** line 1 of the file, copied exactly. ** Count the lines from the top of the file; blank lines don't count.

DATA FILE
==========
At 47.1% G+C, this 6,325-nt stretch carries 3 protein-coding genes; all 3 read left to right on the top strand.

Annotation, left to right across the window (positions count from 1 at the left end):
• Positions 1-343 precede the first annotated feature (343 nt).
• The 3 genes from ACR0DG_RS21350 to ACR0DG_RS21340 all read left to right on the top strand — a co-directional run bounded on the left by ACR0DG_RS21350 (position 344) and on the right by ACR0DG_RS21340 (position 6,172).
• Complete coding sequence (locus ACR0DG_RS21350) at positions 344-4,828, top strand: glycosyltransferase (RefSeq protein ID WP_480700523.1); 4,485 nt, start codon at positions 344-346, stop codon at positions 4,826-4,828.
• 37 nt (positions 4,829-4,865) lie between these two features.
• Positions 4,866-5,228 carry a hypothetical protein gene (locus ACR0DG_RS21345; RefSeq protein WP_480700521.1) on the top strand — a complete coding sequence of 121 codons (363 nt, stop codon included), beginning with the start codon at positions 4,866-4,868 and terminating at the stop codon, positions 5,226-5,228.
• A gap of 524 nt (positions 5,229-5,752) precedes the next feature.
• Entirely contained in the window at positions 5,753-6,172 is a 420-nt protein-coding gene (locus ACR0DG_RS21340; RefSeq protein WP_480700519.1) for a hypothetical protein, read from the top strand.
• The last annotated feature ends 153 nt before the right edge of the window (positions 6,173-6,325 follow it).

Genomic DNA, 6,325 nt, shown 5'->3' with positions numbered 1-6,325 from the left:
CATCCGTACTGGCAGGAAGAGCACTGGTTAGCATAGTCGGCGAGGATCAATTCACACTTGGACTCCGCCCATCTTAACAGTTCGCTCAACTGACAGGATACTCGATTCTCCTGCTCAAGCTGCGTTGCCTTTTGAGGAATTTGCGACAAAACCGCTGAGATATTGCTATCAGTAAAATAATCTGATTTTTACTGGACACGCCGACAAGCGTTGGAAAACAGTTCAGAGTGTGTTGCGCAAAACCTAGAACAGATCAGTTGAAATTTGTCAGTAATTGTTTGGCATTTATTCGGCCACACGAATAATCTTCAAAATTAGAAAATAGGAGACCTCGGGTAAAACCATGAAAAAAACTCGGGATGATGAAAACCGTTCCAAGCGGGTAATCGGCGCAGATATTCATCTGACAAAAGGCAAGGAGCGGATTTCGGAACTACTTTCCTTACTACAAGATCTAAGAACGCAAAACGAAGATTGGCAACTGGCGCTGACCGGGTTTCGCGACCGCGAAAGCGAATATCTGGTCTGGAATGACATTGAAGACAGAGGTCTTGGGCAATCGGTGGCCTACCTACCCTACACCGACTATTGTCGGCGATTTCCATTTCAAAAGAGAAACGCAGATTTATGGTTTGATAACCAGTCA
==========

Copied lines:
At 47.1% G+C, this 6,325-nt stretch carries 3 protein-coding genes; all 3 read left to right on the top strand.